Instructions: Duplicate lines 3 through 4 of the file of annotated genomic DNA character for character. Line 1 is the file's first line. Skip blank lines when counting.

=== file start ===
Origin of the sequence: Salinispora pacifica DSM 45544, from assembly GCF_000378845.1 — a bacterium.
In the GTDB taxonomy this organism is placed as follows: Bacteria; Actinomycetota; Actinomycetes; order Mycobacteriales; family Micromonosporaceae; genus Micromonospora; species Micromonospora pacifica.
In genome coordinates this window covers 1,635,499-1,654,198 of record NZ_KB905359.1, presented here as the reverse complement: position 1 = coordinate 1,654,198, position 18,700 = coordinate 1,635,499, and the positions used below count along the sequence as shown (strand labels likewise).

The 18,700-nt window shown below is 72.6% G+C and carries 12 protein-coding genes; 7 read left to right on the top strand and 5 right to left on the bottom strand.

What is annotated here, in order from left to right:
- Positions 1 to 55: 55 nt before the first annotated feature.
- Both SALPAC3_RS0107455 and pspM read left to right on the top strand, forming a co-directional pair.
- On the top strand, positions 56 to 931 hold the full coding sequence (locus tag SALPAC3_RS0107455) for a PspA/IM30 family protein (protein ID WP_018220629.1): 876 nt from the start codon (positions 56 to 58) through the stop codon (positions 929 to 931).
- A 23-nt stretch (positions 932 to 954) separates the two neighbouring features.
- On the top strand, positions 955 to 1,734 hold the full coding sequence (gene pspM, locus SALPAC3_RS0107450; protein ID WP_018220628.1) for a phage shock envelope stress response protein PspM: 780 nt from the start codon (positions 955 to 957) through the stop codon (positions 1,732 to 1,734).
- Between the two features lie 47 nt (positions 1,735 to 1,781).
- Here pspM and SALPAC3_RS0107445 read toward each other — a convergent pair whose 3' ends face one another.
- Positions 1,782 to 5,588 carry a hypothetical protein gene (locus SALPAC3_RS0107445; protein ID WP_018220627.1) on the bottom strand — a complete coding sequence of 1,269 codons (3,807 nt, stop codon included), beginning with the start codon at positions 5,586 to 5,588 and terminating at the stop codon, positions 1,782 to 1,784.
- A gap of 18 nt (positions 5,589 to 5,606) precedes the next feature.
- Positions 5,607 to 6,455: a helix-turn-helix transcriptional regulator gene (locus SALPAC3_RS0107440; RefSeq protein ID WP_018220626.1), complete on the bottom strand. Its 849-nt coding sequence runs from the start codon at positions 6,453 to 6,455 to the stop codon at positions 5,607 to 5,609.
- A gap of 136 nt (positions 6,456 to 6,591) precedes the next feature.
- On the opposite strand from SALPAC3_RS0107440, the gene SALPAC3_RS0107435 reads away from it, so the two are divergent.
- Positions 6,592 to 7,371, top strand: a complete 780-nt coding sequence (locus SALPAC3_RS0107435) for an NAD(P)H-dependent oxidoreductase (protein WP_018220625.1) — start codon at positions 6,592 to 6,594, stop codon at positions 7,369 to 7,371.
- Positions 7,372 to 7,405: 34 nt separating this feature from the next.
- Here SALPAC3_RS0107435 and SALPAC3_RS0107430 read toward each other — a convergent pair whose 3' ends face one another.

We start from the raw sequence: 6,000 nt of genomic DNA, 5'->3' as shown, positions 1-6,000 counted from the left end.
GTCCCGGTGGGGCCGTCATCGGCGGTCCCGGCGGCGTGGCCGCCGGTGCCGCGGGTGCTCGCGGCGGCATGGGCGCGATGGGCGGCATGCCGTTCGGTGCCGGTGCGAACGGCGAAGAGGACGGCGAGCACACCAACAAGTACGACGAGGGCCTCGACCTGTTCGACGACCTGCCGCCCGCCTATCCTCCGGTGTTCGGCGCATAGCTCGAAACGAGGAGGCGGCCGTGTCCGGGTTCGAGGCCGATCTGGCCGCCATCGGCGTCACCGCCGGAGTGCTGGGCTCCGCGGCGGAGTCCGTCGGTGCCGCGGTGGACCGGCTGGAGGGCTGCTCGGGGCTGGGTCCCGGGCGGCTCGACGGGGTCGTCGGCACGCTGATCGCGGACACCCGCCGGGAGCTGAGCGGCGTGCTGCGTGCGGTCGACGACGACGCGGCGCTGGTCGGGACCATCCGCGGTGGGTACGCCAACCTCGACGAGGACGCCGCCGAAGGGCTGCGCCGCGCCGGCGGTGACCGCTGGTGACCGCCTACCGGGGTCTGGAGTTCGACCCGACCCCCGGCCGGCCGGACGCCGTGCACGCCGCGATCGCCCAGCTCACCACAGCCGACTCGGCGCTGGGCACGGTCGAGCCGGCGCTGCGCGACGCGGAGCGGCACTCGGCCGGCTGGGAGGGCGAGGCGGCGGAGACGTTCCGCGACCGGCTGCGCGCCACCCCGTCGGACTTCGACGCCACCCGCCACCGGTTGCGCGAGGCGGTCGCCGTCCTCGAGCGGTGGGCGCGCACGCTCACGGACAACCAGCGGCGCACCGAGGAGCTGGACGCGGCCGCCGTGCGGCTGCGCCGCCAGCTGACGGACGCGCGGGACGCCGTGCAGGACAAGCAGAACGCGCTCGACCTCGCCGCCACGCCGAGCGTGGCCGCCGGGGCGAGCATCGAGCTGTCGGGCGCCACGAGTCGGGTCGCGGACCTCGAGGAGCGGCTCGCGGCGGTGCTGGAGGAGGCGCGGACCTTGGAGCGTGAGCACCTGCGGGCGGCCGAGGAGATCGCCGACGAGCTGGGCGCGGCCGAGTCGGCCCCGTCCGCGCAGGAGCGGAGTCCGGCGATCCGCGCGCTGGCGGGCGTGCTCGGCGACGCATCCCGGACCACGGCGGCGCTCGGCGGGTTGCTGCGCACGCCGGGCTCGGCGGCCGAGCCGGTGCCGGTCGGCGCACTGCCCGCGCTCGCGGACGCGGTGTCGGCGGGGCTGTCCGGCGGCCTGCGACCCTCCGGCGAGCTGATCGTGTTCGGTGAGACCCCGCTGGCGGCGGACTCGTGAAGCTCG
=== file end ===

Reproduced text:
In genome coordinates this window covers 1,635,499-1,654,198 of record NZ_KB905359.1, presented here as the reverse complement: position 1 = coordinate 1,654,198, position 18,700 = coordinate 1,635,499, and the positions used below count along the sequence as shown (strand labels likewise).

The 18,700-nt window shown below is 72.6% G+C and carries 12 protein-coding genes; 7 read left to right on the top strand and 5 right to left on the bottom strand.